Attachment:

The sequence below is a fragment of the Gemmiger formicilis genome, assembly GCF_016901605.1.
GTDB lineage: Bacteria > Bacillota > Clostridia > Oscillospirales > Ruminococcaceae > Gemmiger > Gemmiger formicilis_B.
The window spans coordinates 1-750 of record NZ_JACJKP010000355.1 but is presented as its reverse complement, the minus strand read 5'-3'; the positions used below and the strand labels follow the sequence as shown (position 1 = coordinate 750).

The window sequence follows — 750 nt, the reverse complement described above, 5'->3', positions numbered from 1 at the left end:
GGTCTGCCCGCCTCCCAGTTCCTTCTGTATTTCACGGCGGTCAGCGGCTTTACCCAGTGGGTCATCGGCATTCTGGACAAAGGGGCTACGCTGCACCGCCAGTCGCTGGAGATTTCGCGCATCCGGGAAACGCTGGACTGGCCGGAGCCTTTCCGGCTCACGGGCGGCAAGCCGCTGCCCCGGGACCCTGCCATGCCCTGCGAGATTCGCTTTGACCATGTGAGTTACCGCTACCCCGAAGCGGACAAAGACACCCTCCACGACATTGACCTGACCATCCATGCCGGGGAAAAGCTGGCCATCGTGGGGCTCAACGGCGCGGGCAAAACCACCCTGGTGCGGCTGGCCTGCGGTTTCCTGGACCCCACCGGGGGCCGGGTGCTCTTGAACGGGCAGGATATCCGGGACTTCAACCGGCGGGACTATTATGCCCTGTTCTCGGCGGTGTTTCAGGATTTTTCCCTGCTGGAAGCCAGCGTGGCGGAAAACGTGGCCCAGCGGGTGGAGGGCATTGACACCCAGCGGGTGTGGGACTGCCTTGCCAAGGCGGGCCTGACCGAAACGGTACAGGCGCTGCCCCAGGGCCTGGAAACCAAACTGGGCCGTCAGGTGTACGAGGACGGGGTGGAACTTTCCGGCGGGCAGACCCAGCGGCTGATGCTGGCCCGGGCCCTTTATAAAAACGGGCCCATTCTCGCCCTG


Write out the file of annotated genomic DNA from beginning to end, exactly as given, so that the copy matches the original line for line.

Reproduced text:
The sequence below is a fragment of the Gemmiger formicilis genome, assembly GCF_016901605.1.
GTDB lineage: Bacteria > Bacillota > Clostridia > Oscillospirales > Ruminococcaceae > Gemmiger > Gemmiger formicilis_B.
The window spans coordinates 1-750 of record NZ_JACJKP010000355.1 but is presented as its reverse complement, the minus strand read 5'-3'; the positions used below and the strand labels follow the sequence as shown (position 1 = coordinate 750).

The window sequence follows — 750 nt, the reverse complement described above, 5'->3', positions numbered from 1 at the left end:
GGTCTGCCCGCCTCCCAGTTCCTTCTGTATTTCACGGCGGTCAGCGGCTTTACCCAGTGGGTCATCGGCATTCTGGACAAAGGGGCTACGCTGCACCGCCAGTCGCTGGAGATTTCGCGCATCCGGGAAACGCTGGACTGGCCGGAGCCTTTCCGGCTCACGGGCGGCAAGCCGCTGCCCCGGGACCCTGCCATGCCCTGCGAGATTCGCTTTGACCATGTGAGTTACCGCTACCCCGAAGCGGACAAAGACACCCTCCACGACATTGACCTGACCATCCATGCCGGGGAAAAGCTGGCCATCGTGGGGCTCAACGGCGCGGGCAAAACCACCCTGGTGCGGCTGGCCTGCGGTTTCCTGGACCCCACCGGGGGCCGGGTGCTCTTGAACGGGCAGGATATCCGGGACTTCAACCGGCGGGACTATTATGCCCTGTTCTCGGCGGTGTTTCAGGATTTTTCCCTGCTGGAAGCCAGCGTGGCGGAAAACGTGGCCCAGCGGGTGGAGGGCATTGACACCCAGCGGGTGTGGGACTGCCTTGCCAAGGCGGGCCTGACCGAAACGGTACAGGCGCTGCCCCAGGGCCTGGAAACCAAACTGGGCCGTCAGGTGTACGAGGACGGGGTGGAACTTTCCGGCGGGCAGACCCAGCGGCTGATGCTGGCCCGGGCCCTTTATAAAAACGGGCCCATTCTCGCCCTG